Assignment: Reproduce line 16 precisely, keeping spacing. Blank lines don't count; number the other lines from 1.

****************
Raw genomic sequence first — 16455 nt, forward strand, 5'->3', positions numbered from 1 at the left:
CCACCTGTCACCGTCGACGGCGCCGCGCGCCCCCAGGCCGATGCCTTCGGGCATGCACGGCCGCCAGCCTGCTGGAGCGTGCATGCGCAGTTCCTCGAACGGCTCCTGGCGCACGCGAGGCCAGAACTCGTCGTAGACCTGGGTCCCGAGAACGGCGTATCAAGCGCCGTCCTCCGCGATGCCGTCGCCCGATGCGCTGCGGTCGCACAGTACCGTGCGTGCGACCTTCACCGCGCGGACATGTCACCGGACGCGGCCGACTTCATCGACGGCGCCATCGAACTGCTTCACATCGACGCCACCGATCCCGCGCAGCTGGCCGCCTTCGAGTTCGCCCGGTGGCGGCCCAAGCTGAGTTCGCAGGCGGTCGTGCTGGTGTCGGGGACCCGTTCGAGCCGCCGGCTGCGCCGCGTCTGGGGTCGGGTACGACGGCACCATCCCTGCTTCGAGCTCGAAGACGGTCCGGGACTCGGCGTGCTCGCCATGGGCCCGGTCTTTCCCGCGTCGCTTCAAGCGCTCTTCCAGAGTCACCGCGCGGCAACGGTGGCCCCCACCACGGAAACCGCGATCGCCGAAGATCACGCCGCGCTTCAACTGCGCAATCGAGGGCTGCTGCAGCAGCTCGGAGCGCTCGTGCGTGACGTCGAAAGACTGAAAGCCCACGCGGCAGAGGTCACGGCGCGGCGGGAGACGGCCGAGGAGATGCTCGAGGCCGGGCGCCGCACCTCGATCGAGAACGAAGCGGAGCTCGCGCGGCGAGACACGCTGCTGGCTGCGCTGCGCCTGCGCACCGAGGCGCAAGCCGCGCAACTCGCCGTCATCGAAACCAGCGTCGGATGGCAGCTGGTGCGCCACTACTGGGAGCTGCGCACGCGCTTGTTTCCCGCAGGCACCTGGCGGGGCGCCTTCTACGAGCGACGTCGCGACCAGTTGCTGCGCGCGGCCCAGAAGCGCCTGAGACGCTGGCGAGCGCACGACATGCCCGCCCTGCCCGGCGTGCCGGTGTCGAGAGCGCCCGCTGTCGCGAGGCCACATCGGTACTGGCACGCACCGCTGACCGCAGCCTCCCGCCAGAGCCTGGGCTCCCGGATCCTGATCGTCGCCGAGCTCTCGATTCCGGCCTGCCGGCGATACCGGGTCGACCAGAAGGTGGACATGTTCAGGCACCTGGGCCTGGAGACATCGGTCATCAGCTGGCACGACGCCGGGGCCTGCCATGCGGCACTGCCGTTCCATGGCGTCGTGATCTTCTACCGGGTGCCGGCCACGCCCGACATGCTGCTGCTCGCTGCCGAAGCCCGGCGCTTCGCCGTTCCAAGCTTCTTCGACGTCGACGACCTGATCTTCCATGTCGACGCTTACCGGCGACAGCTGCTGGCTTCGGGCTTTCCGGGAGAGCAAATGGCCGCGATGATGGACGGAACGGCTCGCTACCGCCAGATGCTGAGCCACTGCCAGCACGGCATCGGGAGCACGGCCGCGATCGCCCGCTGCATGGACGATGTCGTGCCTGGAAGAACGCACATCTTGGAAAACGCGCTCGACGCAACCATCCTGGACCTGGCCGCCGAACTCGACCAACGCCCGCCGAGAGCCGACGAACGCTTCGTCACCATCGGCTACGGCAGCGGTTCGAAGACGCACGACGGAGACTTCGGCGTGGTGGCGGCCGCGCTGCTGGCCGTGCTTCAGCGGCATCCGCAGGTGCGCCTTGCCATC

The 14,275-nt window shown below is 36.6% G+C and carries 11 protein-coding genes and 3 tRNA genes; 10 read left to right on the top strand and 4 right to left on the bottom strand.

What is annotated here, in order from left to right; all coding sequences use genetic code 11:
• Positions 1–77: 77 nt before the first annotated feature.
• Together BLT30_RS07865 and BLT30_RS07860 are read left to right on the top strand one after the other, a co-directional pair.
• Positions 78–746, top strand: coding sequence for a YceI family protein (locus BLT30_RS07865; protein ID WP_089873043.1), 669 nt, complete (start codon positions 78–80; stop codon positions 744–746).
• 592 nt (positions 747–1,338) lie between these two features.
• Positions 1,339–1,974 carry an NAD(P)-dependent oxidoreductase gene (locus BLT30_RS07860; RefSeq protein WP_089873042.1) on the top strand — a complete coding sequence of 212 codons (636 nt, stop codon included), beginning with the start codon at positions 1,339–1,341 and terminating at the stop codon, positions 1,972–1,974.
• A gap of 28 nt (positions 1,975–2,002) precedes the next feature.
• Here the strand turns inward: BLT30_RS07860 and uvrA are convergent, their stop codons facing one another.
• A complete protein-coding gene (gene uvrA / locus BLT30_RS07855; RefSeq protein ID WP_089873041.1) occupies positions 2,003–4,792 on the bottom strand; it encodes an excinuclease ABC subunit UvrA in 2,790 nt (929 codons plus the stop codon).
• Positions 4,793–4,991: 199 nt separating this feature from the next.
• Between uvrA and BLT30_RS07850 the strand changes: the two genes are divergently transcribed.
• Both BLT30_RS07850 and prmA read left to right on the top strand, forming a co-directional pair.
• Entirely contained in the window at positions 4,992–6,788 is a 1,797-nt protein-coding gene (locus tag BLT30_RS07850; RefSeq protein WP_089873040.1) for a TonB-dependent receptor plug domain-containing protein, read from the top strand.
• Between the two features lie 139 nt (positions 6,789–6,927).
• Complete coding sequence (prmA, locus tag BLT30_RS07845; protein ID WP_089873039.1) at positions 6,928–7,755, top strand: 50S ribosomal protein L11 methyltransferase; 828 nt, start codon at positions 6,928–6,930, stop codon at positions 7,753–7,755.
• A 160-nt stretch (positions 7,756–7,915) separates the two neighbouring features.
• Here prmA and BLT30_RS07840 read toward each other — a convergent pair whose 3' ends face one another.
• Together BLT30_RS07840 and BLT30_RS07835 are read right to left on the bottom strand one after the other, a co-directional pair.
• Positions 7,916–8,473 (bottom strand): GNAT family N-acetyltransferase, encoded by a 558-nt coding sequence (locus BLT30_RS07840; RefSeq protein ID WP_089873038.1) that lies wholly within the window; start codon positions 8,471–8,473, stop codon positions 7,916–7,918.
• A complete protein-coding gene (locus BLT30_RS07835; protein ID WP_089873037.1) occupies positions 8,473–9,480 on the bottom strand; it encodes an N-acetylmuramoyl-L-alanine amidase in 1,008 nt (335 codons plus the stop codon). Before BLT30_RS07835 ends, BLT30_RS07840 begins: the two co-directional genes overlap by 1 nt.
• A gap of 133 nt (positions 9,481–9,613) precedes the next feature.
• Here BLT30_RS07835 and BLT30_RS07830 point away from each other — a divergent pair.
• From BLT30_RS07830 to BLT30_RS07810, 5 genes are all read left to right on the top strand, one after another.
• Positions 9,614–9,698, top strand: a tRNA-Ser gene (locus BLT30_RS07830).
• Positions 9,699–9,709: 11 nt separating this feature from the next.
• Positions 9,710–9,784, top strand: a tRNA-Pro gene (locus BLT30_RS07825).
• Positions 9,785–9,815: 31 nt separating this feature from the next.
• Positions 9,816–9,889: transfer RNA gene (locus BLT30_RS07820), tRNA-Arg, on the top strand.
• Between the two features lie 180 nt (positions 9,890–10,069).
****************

• Entirely contained in the window at positions 4,992–6,788 is a 1,797-nt protein-coding gene (locus tag BLT30_RS07850; RefSeq protein WP_089873040.1) for a TonB-dependent receptor plug domain-containing protein, read from the top strand.